"I just know that … (the players will) respond. We’ve got good people."

"I thought that was better than reading something. ... I’m sure I’ll have more to say later, but it’s extremely difficult. ... I’ll see you down the road."

Alvarez: "He has put our basketball program on the map. He has done it in a class way. There comes a time when you have to step down. I’ve been there myself … I appreciate how he handled it."

"His record speaks for itself. He is a legend. He is a Hall of Famer. He has won his way at every level … he leaves our basketball program in great shape."

"These are never easy days but they’re exciting days. It’s sad when a coach the magnitude of Bo steps down. It’s really a day to celebrate his accomplishments. But it’s also a day to celebrate an opportunity for an outstanding young coach to take the bull by the horns. The baton has been passed. Let him run with it. I’m excited for him."

"I feel good about Greg taking the job on an interim basis."

"I shared with (the players) the same thing I’ve shared with two football teams the last three years. Don’t be afraid of change. You’ll have change the rest of your life. Embrace change. You’ll grow from change. Take what you learned from Coach Ryan and embrace Coach Gard and take what he gives you and run with it."

Gard (when asked about the interim label): "I’ve always had a one-year contract."

"I would have never dreamed we would have had the ride we’ve had. And then coming to your own home-state institution, the flagship school in your own state, and to be able to continue to build this program to where it is and the tradition and the pride that is involved with this program, for the opportunities (Ryan) has given me, I'll forever be grateful for that."

"I know what it was like when there weren’t NCAA appearances, nor NIT appearances (at Wisconsin). This place has come a long way in a lot of facets. Basketball has been able to rise to a level where our alumni, our fans, our students, former players, current players – there is a lot of pride. I take that responsibility that comes with all that extremely seriously."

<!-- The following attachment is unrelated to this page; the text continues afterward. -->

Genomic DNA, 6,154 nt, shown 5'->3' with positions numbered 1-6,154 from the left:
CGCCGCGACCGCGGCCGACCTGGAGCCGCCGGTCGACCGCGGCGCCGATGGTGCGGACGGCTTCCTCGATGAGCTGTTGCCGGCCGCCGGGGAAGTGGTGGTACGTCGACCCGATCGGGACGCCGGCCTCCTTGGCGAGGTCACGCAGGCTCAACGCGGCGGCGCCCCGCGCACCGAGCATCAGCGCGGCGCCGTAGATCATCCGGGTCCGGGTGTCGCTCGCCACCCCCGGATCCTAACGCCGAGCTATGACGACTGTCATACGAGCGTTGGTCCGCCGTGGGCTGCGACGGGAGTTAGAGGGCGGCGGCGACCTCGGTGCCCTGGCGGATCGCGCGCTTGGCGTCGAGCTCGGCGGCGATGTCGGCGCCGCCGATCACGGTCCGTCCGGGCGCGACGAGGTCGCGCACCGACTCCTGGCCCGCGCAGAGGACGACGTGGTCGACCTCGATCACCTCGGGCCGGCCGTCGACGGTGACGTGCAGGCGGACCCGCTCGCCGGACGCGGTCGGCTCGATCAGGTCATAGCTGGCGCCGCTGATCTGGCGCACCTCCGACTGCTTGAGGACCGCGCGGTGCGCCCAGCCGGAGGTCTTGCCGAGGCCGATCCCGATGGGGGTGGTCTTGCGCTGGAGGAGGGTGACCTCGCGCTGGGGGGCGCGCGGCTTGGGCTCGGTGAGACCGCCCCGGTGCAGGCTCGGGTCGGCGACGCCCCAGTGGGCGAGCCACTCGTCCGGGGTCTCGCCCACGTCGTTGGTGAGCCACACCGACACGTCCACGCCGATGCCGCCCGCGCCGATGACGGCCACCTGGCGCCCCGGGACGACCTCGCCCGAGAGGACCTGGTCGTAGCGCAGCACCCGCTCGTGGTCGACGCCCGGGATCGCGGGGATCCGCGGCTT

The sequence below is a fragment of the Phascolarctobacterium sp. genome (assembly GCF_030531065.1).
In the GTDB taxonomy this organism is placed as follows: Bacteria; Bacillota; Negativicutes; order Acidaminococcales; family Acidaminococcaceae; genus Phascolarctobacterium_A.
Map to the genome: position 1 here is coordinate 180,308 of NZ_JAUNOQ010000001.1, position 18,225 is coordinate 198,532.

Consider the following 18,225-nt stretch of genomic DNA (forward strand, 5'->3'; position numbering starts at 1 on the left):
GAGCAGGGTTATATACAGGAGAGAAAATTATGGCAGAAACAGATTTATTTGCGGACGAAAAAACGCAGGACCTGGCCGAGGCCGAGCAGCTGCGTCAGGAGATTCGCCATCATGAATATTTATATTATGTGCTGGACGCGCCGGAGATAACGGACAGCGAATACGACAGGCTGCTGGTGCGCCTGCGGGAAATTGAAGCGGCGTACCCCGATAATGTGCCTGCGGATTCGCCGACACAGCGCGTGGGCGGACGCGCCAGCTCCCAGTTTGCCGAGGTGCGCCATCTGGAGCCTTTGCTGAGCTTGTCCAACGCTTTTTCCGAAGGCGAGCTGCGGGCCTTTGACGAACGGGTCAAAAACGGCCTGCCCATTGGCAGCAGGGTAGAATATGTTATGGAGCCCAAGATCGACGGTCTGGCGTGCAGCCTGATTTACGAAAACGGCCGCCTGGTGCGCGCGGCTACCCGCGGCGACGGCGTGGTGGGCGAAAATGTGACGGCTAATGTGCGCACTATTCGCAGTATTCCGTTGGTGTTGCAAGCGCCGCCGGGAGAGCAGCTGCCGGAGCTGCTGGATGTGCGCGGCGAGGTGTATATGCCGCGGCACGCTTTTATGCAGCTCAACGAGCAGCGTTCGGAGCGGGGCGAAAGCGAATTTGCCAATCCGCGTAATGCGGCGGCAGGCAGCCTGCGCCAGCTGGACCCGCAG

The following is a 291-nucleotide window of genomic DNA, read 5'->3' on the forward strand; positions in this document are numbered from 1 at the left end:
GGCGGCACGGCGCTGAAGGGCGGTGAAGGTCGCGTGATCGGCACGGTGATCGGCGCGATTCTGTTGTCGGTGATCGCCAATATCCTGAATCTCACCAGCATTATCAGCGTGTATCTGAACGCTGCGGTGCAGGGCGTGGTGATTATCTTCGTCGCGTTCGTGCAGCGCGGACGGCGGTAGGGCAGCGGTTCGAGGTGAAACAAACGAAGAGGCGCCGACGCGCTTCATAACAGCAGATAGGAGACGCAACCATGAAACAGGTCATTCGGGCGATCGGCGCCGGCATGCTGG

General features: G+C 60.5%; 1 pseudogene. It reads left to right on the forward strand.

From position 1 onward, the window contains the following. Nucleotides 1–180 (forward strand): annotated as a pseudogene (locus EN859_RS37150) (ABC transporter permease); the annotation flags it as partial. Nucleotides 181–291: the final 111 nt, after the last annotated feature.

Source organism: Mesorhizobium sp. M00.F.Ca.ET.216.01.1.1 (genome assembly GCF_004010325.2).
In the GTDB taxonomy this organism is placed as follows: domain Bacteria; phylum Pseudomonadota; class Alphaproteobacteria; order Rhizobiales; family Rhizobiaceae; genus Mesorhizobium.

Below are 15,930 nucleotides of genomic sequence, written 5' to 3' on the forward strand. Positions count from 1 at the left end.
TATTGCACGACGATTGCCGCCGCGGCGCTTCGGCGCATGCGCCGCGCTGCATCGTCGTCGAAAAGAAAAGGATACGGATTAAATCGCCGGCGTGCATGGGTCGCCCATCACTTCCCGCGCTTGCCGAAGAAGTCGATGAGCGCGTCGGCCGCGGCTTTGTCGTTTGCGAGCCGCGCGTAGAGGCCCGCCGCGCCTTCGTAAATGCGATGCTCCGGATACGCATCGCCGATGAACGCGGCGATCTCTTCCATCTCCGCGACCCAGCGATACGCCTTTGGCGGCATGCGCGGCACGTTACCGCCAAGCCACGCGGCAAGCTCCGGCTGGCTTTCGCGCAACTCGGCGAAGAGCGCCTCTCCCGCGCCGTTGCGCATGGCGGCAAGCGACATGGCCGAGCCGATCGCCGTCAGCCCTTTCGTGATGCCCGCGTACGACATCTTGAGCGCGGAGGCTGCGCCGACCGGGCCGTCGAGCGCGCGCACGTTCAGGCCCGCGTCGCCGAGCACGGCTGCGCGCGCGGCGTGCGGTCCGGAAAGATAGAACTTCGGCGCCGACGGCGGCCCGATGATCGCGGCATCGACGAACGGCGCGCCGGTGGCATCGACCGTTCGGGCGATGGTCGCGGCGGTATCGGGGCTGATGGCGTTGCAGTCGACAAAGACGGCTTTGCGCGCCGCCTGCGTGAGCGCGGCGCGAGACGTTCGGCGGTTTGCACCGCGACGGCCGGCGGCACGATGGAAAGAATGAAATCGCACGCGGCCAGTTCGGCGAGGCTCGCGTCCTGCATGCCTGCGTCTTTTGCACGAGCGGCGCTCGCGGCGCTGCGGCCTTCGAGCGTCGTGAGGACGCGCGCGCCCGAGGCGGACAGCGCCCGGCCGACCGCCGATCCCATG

"I think you always prepare yourself and you trust your preparation as you go through your career. You never know when opportunity is going to knock. But you have to be ready for it. I have been well-prepared from a standpoint of strategic philosophy, the foundations I believe in and what is important to me and what makes up high quality basketball. You have to be able to communicate. You have to be a good teacher. That is what I’ve always prided myself on. There’s been steps along the way. This hasn’t happened overnight."

"(Ryan) won’t vanish off planet Earth, and I’ll make sure I still have his phone number."

Twitter reaction

Born in Milwaukee but a product of Shorewood High School (go ‘Hounds!) and Northwestern University (go ‘Cats!), Jimmy never knew the schoolboy bliss of cheering for a winning football, basketball or baseball team. So he ditched being a fan in order to cover sports professionally - occasionally objectively, always passionately. He's lived in Chicago, New York and Dallas, but now resides again in his beloved Brew City and is an ardent attacker of the notorious Milwaukee Inferiority Complex.

After interning at print publications like Birds and Blooms (official motto: "America's #1 backyard birding and gardening magazine!"), Sports Illustrated (unofficial motto: "Subscribe and save up to 90% off the cover price!") and The Dallas Morning News (a newspaper!), Jimmy worked for web outlets like, where he was a Packers beat reporter, and FOX Sports Wisconsin, where he managed digital content. He's a proponent and frequent user of em dashes, parenthetical asides, descriptive appositives and, really, anything that makes his sentences longer and more needlessly complex.

Jimmy appreciates references to late '90s Brewers and Bucks players and is the curator of the unofficial John Jaha Hall of Fame. He also enjoys running, biking and soccer, but isn't too annoying about them. He writes about sports - both mainstream and unconventional - and non-sports, including history, music, food, art and even golf (just kidding!), and welcomes reader suggestions for off-the-beaten-path story ideas.